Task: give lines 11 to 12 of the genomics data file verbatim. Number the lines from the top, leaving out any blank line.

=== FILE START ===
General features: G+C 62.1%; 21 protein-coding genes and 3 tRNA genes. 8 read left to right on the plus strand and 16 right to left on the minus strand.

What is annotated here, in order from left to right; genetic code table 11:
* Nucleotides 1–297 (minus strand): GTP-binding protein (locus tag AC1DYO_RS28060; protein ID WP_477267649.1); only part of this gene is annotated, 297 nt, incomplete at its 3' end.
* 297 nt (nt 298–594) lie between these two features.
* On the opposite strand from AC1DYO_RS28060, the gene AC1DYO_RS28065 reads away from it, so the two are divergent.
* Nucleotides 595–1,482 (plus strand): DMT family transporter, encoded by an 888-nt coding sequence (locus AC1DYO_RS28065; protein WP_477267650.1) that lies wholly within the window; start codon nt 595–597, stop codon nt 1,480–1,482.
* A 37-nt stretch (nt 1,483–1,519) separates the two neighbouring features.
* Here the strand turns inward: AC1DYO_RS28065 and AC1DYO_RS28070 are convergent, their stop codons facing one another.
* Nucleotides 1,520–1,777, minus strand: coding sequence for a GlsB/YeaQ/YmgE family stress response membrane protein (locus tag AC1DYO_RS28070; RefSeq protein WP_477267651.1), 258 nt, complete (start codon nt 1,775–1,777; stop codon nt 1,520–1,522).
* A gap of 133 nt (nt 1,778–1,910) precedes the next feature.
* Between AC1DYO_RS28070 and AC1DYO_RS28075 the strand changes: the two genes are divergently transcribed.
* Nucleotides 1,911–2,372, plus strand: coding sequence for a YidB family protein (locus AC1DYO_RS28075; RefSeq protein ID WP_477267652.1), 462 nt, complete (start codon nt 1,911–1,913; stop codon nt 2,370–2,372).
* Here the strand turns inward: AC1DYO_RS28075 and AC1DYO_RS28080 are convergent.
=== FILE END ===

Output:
* Between AC1DYO_RS28070 and AC1DYO_RS28075 the strand changes: the two genes are divergently transcribed.
* Nucleotides 1,911–2,372, plus strand: coding sequence for a YidB family protein (locus AC1DYO_RS28075; RefSeq protein ID WP_477267652.1), 462 nt, complete (start codon nt 1,911–1,913; stop codon nt 2,370–2,372).